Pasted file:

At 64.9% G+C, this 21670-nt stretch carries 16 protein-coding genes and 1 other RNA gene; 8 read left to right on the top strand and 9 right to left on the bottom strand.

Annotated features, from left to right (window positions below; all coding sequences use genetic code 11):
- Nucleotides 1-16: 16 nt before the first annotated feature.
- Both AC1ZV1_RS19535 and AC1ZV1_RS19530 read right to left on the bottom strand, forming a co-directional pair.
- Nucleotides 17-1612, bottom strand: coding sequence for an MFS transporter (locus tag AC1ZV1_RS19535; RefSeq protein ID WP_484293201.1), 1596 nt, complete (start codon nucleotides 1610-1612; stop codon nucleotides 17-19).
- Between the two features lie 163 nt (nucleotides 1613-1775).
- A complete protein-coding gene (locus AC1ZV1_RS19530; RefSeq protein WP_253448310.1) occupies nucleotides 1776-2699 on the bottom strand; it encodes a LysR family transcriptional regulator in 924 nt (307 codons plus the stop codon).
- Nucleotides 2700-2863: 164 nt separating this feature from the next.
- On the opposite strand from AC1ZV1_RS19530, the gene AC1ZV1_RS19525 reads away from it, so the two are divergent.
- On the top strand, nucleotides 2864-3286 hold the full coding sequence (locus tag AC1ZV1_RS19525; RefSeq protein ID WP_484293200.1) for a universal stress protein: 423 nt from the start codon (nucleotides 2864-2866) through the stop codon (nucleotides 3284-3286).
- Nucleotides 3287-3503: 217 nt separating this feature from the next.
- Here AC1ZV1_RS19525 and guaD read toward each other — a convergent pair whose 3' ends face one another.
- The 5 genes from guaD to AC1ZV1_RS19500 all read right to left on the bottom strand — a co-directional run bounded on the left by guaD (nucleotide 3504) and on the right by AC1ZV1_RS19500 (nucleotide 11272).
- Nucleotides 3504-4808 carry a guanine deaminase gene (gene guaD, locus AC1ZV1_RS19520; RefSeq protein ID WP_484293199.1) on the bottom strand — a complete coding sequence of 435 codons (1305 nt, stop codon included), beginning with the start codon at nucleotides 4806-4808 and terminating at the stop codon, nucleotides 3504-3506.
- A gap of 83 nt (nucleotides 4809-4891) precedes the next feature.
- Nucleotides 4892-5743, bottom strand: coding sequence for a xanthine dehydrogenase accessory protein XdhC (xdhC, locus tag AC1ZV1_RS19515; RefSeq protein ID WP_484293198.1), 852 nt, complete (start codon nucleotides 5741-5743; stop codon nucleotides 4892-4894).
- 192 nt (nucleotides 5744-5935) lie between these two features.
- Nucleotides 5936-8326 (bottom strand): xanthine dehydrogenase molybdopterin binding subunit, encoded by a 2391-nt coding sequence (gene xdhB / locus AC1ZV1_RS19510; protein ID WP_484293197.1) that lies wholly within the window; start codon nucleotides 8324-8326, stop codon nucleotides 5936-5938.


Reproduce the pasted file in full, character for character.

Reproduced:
At 64.9% G+C, this 21670-nt stretch carries 16 protein-coding genes and 1 other RNA gene; 8 read left to right on the top strand and 9 right to left on the bottom strand.

Annotated features, from left to right (window positions below; all coding sequences use genetic code 11):
- Nucleotides 1-16: 16 nt before the first annotated feature.
- Both AC1ZV1_RS19535 and AC1ZV1_RS19530 read right to left on the bottom strand, forming a co-directional pair.
- Nucleotides 17-1612, bottom strand: coding sequence for an MFS transporter (locus tag AC1ZV1_RS19535; RefSeq protein ID WP_484293201.1), 1596 nt, complete (start codon nucleotides 1610-1612; stop codon nucleotides 17-19).
- Between the two features lie 163 nt (nucleotides 1613-1775).
- A complete protein-coding gene (locus AC1ZV1_RS19530; RefSeq protein WP_253448310.1) occupies nucleotides 1776-2699 on the bottom strand; it encodes a LysR family transcriptional regulator in 924 nt (307 codons plus the stop codon).
- Nucleotides 2700-2863: 164 nt separating this feature from the next.
- On the opposite strand from AC1ZV1_RS19530, the gene AC1ZV1_RS19525 reads away from it, so the two are divergent.
- On the top strand, nucleotides 2864-3286 hold the full coding sequence (locus tag AC1ZV1_RS19525; RefSeq protein ID WP_484293200.1) for a universal stress protein: 423 nt from the start codon (nucleotides 2864-2866) through the stop codon (nucleotides 3284-3286).
- Nucleotides 3287-3503: 217 nt separating this feature from the next.
- Here AC1ZV1_RS19525 and guaD read toward each other — a convergent pair whose 3' ends face one another.
- The 5 genes from guaD to AC1ZV1_RS19500 all read right to left on the bottom strand — a co-directional run bounded on the left by guaD (nucleotide 3504) and on the right by AC1ZV1_RS19500 (nucleotide 11272).
- Nucleotides 3504-4808 carry a guanine deaminase gene (gene guaD, locus AC1ZV1_RS19520; RefSeq protein ID WP_484293199.1) on the bottom strand — a complete coding sequence of 435 codons (1305 nt, stop codon included), beginning with the start codon at nucleotides 4806-4808 and terminating at the stop codon, nucleotides 3504-3506.
- A gap of 83 nt (nucleotides 4809-4891) precedes the next feature.
- Nucleotides 4892-5743, bottom strand: coding sequence for a xanthine dehydrogenase accessory protein XdhC (xdhC, locus tag AC1ZV1_RS19515; RefSeq protein ID WP_484293198.1), 852 nt, complete (start codon nucleotides 5741-5743; stop codon nucleotides 4892-4894).
- 192 nt (nucleotides 5744-5935) lie between these two features.
- Nucleotides 5936-8326 (bottom strand): xanthine dehydrogenase molybdopterin binding subunit, encoded by a 2391-nt coding sequence (gene xdhB / locus AC1ZV1_RS19510; protein ID WP_484293197.1) that lies wholly within the window; start codon nucleotides 8324-8326, stop codon nucleotides 5936-5938.